Half of 35 of the top fifty police departments in the U.S have no policies whatsoever prohibiting police sexual violence against members of the public, Ritchie reports.  Some additional factors contributing to widespread sexual violence by police include officers targeting of young women, women of color, trans women and criminalized women, as well as a lack of accountability, enabling patterns of abuse to continue at other jurisdictions. She argues that a space must be created for survivors of police sexual violence to come forward without going to the institution that perpetuated the violence against them in the first place.  Sexual abuse of women of color by the police will continue, Ritchie notes, unless major steps are taken including: decriminalizing prostitution and poverty-related offenses, developing alternate responses to domestic violence and mental health crises, ending the war on drugs and “broken windows” policing, and creating community supports and safety mechanisms.  

 

  • Mothers of color face significant risks of police violence.

Assumptions about Black mothers and mothers of color have painted them as unworthy of motherhood, or as “welfare queens” incapable of caring for their children, Ritchie argues.  As a result, pregnant Black women and women of color are subjected to the use of Tasers, physical force to the abdomen, or other types of police violence that directly threatens their pregnancy and well-being during police encounters. When Black mothers and mothers of color do turn to public institutions for support, their parenting is subject to harsh scrutiny by staff that is likely to report perceived deviations from white middle-class parenting standards to child-welfare authorities or to the police.

 

  • Trans and queer women of color are uniquely at risk of police violence.

Ritchie recounts how historical enforcement of gender binaries have created a powerful legacy of presumptions by police that people whose appearances are deemed gender nonconforming are “inherently fraudulent and mentally unstable.” They have also contributed to the demeaning practice of “gender checks,” or searches aimed solely at determining an individual’s physical characteristics for the purpose of assigning them a gender, punishment, or humiliation. Failure to meet subjective expectations of gender appropriate behavior, Ritchie submits, is read by the police as “disorder” leading to “intensified scrutiny.” Ritchie also reports that once a transgender woman’s gender identity is discovered by officers responding to domestic or transphobic violence, she is often further punished rather than protected.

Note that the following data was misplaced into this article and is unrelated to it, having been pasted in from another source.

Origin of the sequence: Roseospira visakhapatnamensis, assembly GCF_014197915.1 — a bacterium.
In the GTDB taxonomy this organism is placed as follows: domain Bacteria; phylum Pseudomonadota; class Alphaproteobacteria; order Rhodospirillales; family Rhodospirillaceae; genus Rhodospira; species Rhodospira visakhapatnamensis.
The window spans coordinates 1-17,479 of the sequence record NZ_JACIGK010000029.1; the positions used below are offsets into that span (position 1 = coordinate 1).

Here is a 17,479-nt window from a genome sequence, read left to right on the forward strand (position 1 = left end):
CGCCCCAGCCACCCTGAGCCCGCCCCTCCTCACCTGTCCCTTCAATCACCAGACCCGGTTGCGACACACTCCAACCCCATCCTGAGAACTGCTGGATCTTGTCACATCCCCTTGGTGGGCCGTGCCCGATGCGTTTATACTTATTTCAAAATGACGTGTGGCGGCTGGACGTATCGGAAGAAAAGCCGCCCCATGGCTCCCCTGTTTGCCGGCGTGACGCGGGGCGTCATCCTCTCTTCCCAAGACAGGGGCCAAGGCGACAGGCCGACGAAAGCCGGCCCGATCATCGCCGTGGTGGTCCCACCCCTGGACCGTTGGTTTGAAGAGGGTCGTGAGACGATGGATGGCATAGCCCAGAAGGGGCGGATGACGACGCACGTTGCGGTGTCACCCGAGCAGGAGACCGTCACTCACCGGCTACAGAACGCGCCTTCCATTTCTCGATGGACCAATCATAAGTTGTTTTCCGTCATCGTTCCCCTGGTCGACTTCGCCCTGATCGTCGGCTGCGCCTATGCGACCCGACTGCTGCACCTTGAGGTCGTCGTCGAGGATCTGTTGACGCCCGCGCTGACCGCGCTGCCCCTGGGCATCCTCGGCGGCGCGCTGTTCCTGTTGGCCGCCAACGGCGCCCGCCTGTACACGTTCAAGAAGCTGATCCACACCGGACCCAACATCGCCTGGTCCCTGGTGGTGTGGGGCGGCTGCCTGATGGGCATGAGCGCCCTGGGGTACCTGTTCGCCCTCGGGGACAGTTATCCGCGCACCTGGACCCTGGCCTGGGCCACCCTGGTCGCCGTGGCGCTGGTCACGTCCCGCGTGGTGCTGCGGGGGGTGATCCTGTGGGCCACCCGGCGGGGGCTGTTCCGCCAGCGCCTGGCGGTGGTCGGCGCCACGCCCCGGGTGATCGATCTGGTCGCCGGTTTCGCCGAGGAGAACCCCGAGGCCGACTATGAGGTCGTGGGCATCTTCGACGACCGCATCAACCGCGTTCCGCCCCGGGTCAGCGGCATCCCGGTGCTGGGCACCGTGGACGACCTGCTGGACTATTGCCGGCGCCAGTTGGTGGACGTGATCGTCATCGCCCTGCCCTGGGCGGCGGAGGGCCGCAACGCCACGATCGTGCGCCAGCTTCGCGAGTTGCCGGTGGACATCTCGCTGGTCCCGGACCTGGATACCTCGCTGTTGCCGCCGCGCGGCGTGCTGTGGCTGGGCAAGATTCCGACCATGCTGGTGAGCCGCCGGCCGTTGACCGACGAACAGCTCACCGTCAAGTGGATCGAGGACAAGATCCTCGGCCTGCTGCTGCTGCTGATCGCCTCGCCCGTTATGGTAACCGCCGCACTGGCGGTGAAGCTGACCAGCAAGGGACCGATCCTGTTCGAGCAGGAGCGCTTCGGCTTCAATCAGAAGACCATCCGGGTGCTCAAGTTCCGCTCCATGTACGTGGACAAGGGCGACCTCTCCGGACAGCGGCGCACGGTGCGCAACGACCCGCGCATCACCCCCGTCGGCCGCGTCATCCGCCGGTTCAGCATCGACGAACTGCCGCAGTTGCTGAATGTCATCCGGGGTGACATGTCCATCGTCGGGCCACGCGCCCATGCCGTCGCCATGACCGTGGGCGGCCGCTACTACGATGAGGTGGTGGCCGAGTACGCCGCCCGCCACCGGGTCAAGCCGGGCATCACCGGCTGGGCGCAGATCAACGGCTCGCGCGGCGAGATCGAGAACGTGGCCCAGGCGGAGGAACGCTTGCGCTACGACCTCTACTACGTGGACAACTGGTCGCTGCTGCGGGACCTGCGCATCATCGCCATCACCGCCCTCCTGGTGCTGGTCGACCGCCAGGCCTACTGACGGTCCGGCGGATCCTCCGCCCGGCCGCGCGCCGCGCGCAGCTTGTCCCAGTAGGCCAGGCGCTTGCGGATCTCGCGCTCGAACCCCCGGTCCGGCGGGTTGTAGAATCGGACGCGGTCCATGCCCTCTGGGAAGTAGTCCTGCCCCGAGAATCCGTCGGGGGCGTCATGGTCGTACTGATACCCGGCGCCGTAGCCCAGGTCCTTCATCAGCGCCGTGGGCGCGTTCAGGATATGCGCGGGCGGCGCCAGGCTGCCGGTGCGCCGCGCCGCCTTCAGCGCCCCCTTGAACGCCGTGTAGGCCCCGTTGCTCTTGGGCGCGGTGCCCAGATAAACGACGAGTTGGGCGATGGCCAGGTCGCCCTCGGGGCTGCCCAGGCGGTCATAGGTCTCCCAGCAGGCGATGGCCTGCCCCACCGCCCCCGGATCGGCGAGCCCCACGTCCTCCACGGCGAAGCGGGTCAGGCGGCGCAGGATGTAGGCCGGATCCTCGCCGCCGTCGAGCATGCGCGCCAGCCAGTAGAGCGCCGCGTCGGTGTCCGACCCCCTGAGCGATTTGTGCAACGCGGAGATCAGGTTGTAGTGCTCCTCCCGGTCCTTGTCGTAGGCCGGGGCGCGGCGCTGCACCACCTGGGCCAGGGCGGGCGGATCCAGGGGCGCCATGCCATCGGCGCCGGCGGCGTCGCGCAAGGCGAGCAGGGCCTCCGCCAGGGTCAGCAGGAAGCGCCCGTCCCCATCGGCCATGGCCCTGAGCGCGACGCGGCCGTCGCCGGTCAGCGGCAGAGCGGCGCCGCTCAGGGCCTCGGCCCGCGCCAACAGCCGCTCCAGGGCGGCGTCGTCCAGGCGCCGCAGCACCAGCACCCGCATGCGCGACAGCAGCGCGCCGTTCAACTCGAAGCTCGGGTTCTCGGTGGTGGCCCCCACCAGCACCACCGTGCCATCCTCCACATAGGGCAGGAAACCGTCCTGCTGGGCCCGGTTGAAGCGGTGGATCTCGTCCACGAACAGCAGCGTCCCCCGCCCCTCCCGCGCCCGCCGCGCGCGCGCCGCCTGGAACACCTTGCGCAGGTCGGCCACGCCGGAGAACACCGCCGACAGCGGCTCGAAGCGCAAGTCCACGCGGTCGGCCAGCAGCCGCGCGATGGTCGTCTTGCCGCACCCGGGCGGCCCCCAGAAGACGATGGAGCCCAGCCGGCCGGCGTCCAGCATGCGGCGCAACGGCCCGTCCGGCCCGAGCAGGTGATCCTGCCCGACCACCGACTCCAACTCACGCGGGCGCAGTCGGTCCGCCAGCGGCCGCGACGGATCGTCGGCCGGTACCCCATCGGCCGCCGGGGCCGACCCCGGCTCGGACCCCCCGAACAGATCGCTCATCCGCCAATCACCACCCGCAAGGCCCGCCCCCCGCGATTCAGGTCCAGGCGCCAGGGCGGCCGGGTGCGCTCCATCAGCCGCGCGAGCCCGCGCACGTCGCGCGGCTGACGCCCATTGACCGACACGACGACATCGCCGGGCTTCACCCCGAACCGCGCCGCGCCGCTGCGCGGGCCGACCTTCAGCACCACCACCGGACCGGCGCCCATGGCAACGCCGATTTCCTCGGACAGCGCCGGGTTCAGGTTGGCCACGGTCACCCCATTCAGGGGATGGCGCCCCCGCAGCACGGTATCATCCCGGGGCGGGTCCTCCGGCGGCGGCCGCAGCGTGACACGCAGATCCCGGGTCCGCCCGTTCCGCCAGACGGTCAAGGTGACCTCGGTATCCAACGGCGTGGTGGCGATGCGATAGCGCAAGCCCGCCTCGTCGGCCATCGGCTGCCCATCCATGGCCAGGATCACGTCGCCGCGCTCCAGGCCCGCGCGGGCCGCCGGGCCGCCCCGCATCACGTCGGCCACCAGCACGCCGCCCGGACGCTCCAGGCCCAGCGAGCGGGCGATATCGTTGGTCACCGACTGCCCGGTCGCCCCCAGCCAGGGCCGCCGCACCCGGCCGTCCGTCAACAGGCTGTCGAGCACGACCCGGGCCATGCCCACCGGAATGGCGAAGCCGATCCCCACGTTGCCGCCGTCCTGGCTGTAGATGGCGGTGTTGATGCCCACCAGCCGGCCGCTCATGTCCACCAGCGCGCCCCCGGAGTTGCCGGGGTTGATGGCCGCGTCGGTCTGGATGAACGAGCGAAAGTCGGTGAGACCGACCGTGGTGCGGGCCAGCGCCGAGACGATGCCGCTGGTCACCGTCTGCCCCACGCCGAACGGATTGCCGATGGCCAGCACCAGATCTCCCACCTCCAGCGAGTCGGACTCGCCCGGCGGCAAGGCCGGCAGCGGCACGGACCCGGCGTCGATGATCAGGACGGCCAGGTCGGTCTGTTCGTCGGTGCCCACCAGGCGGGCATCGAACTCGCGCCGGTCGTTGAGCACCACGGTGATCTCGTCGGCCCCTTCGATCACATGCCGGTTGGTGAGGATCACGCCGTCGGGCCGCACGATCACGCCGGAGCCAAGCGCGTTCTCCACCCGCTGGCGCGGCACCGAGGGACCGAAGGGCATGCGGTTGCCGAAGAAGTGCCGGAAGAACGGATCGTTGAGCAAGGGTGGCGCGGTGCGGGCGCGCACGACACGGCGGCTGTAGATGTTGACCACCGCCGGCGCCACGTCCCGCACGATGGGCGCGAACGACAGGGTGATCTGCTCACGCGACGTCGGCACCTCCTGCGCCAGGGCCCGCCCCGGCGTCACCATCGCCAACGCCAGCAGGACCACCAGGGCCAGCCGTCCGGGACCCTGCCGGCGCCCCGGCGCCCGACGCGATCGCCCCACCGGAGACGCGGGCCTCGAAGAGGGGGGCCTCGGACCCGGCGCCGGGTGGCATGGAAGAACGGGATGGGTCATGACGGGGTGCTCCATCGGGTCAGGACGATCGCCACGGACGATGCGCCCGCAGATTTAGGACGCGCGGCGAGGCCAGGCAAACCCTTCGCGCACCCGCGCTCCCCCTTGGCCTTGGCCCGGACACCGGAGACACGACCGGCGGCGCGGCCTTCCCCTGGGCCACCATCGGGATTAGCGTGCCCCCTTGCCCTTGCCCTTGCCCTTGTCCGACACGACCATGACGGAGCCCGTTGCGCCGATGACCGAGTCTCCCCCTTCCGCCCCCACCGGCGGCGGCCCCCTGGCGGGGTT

• A growing movement calling for a radical reimagination of safety and how to achieve it.

“There is no question that the shroud of invisibility around Black women’s and women of color’s experiences of police violence has been irrevocably lifted in the post-Ferguson moment and movement,” Ritchie writes. In the current political climate of increased fearmongering and virulent racism, Ritchie argues, “We can no longer be complicit in the notion that we can achieve safety through policing…” and must focus on what is required to make women of color safe from all forms of violence, including police violence.

 

Event address: 
1189 Euclid Ave. NE
Charis Books and More
Atlanta, GA 30307
Invisible No More: Police Violence Against Black Women and Women of Color Cover Image
By Andrea Ritchie, Angela Y. Davis (Foreword by)
$18.90
ISBN: 9780807088982
Availability: Usually Ships in 1-5 Days
Published: Beacon Press - August 1st, 2017

A timely examination of the ways Black women, Indigenous women, and other women of color are uniquely affected by racial profiling, police brutality, and immigration enforcement.


Queer (In)Justice: The Criminalization of LGBT People in the United States Cover Image
$18.00
ISBN: 9780807051153
Availability: Usually Ships in 1-5 Days
Published: Beacon Press (MA) - January 24th, 2012

Winner of the 2011 PASS (Prevention for a Safer Society) Award from the National Council on Crime and Delinquency